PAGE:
Because nine of the 10 containerships in the new service will be U.S.-flag vessels, APL will be able to pursue U.S. preference and military cargoes in the trans-Atlantic trades, as it does in the Pacific.

APL provides container transportation and logistics services through an integrated network combining high-quality intermodal services with state-of-the-art information technology. NOL is a global transportation company with diverse transport-related activities, but shipping as its core business. - APL, CRTS E-mail Update

New units delivered:

Dash9-44CW: 2592 delivered 27-02; 2600 delivered 27-02; 2601 delivered 01-03; 2602 delivered 07-03

Units retired:

2106-2118-3560-3568 on 27-02; 3514 on 09-03

Units retired & moved to the VIA shop facility located at Mimico Ont. - Sold to CANAC


There are 3 HR616s left: 2100, 2113, 2116. - Roman Hawryluk

Surface Transportation Board (Board) Chairman Linda J. Morgan today provided details regarding the oral argument to be held on June 4, 1998, in the case concerning the proposed CSX-Norfolk Southern-Conrail railroad merger [FOOTNOTE 1: CSX Corporation and CSX Transportation, Inc. are referred to collectively as CSX, Norfolk Southern Corporation, and Norfolk Southern Railway Company are referred to collectively as NS, Conrail Inc. and Consolidated Rail Corporation are referred to collectively as Conrail. The proceeding is entitled CSX Corporation and CSX Transportation, Inc., Norfolk Southern Corporation and Norfolk Southern Railway Company--Control and Operating Leases/Agreements--Conrail Inc. and Consolidated Rail Corporation, STB Finance Docket No. 33388.], and announced a decision requesting information from parties to the proceeding wishing to participate.

Oral argument before the Board will begin at 10:00 a.m. on Thursday, June 4, 1998, in the Hearing Room, Room 760, 7th Floor, Surface Transportation Board, 1925 K Street, N.W. (Mercury Building), in Washington, D.C. The Board anticipates that the amount of time set for oral argument will be five hours. Of that time, the primary applicants, CSX, NS, and onrail, will be allotted two hours to be shared among them. The remaining three hours will be allotted to all other participants in

The merger case. The Board noted that the five hours time--which is comparable to the amount set for oral argument in the most recent major rail merger case, that of the Union Pacific and Southern Pacific railroads in 1996--is necessary in light of the voluminous public record and the large number of parties actively involved in the case.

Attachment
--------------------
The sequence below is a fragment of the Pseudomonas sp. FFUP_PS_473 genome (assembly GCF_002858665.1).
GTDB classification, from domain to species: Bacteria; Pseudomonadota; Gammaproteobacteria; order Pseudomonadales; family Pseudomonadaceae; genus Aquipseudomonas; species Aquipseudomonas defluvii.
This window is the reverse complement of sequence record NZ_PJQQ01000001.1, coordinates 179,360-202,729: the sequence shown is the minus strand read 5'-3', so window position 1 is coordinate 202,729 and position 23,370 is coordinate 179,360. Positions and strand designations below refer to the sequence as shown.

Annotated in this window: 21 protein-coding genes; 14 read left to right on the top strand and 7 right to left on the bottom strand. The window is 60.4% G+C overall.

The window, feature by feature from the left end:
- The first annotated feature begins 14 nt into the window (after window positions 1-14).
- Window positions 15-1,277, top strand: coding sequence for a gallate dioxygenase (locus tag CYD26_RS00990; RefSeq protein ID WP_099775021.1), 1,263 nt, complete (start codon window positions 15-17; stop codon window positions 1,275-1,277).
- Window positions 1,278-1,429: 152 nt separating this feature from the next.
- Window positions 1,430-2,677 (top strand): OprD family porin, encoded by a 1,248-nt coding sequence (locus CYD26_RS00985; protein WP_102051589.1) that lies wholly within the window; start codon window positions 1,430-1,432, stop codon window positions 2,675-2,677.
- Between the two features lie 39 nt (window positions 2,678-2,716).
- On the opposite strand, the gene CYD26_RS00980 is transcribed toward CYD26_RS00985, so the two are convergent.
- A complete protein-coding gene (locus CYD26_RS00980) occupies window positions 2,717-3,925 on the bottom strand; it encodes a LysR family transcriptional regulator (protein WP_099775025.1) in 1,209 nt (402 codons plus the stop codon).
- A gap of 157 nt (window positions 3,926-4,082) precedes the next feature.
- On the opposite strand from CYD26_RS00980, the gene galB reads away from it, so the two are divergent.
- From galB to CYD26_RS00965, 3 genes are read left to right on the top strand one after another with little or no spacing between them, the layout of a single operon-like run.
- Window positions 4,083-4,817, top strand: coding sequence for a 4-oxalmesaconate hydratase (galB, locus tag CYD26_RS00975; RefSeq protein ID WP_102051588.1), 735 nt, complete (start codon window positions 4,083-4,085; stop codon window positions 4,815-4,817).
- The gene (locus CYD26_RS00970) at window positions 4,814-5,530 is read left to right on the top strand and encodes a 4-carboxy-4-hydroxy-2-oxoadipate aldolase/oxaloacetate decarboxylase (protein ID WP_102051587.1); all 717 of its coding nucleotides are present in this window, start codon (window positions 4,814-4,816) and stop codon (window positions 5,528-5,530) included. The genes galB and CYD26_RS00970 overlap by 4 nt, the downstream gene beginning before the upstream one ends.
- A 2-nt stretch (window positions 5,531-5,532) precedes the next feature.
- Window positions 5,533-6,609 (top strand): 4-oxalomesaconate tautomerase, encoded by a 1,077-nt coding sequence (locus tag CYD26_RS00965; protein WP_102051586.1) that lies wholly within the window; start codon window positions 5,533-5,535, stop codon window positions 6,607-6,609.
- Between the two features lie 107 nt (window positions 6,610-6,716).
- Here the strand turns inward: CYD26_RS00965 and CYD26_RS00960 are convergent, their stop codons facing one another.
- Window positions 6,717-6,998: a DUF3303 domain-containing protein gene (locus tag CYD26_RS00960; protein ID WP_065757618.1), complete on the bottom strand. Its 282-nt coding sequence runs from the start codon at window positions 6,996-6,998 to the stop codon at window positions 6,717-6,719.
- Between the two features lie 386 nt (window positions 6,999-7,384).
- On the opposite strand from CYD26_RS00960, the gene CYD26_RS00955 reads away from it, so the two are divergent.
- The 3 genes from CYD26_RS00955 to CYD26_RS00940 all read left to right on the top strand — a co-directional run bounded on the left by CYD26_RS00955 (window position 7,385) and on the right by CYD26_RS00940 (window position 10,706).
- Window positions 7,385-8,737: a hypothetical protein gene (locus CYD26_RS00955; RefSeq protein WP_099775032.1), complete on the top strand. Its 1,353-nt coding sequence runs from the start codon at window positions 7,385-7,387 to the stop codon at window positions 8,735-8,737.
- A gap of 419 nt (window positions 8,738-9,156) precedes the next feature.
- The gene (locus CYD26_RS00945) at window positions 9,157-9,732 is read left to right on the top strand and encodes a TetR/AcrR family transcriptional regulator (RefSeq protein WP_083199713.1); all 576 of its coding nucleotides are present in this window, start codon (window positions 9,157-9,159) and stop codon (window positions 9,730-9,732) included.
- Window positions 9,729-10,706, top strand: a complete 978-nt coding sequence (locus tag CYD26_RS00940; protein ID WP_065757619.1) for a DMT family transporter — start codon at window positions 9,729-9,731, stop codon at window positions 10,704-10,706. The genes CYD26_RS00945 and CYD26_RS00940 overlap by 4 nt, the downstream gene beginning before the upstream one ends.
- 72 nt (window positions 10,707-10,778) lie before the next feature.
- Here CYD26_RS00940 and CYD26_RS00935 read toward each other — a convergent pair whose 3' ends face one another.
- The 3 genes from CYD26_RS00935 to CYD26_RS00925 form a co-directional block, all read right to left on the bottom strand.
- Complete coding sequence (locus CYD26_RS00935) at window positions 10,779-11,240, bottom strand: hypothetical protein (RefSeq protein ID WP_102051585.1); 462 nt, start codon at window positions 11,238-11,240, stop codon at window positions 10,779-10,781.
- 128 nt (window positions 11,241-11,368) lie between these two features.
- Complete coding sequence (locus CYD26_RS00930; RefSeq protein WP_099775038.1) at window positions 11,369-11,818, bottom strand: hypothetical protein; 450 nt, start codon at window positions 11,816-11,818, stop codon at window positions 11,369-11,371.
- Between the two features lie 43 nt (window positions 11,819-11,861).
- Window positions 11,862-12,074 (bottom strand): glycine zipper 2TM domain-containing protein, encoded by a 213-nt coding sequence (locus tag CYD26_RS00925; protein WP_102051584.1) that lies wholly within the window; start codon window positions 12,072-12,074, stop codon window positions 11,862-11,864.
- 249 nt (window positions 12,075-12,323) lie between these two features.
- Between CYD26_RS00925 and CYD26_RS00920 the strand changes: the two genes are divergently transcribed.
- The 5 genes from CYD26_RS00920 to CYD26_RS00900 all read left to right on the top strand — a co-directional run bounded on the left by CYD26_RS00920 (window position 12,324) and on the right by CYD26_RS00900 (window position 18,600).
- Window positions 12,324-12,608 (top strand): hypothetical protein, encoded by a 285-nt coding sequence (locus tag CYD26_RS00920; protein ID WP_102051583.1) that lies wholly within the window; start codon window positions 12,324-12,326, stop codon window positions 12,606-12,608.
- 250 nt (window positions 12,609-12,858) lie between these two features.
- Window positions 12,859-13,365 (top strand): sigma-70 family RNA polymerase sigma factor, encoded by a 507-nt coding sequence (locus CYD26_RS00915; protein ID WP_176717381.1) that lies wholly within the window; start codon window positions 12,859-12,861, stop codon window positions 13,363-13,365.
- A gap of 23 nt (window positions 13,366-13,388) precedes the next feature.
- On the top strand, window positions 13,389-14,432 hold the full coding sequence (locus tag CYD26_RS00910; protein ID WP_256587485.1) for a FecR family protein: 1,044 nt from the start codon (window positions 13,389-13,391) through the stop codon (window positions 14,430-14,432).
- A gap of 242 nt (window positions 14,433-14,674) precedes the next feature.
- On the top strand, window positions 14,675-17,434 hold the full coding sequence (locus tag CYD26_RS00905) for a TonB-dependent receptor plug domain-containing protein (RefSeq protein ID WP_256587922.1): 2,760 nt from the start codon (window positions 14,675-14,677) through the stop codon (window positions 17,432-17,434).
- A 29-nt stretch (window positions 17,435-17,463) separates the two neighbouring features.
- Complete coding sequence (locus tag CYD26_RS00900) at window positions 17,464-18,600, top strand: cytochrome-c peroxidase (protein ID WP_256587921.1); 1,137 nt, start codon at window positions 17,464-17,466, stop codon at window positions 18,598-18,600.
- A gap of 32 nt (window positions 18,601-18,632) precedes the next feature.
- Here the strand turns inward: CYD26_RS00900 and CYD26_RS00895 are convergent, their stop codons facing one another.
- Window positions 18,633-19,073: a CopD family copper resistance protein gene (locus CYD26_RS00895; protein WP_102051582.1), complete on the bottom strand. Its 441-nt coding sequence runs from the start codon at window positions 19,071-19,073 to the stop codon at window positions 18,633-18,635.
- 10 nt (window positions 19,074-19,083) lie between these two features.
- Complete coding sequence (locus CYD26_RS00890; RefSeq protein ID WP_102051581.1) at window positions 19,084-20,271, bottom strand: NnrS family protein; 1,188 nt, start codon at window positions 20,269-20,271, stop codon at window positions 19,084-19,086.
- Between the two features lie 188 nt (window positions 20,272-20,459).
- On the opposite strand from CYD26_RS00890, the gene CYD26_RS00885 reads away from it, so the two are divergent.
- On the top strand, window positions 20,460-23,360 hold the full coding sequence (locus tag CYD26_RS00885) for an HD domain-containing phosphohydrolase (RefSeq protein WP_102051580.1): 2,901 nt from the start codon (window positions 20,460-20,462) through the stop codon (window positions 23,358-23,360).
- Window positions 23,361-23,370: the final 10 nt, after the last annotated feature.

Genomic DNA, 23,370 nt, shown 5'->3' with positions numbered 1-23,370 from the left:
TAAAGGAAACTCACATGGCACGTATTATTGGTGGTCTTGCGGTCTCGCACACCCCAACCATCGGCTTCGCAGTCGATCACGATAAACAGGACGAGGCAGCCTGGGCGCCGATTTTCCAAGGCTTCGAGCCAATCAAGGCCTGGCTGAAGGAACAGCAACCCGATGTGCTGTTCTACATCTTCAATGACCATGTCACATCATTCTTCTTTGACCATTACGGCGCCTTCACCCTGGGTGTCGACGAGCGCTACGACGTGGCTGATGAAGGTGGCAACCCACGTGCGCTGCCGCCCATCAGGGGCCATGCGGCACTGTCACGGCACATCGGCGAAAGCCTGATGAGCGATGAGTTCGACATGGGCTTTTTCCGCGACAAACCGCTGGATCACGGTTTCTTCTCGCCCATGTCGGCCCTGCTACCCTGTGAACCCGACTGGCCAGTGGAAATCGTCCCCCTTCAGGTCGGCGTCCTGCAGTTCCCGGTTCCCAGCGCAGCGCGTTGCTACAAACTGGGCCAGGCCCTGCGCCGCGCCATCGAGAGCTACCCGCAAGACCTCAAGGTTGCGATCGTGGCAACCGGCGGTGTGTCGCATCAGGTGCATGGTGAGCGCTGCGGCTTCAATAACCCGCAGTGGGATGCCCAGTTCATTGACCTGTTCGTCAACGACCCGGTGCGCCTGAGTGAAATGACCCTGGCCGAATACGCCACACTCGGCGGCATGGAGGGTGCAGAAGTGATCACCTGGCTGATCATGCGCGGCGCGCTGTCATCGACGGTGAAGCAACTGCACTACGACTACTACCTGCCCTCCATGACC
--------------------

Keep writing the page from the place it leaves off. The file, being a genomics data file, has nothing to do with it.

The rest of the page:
Parties interested in participating in the oral argument must indicate:

(1)the issue or issues they will address; (2) whether they support or oppose the primary application [FOOTNOTE 2: The primary application also includes, for example, requests by the primary applicants for rail line abandonment and new line construction.], the responsive applications [FOOTNOTE 3: Applications by parties, other than the primary applicants, seeking to lessen perceived anti-competitive effects through trackage rights, etc.], or the various requests for conditions [FOOTNOTE 4: To be applied to the merger by the Board, should it approve the transaction.]; and (3) how much speaking time they require. Parties must provide this information by letter (an original and 25 copies) to the Board's Office of the Secretary no later than Friday, April 10, 1998, at the following address:

Case Control Unit
Office of the Secretary
Surface Transportation Board
1925 K St., NW
Washington, DC 20423-0001
  Re: STB Finance Docket No. 33388 Oral Argument

After the Board receives requests for participation and analyzes them, it will issue a decision establishing a precise oral argument schedule and specifying any particular issues the Board wants participants to address within their oral presentations. Parties are encouraged to consolidate and coordinate their presentations. While the public is invited to attend the oral argument, no public participation will be allowed, except for those parties whose formal requests to present oral arguments have been granted and scheduled for presentation before the Board. The Board added that, because Hearing Room seating space is limited, it will provide additional seating in an overflow room, the Brick Room, on the Mercury Building's first floor, that will be linked to the Hearing Room by a live, closed-circuit telecast of the entire oral argument.

Members of the media wishing to observe the oral argument in the Hearing Room will be advised--through a Board news release to be issued later--of requirements that must be met for their attendance.

The Board provided details about the June 4 oral argument and requested information from interested parties in Decision No. 70 issued to the public today, March 12, 1998, in STB Finance Docket No. 33388. -STB, CRTS E-mail Update

NORFOLK, VA -- Norfolk Southern Corporation (NYSE: NSC) today announced that Robert E. Huffman, general manager intermodal operations for Conrail, will join Norfolk Southern in a similar capacity effective March 23.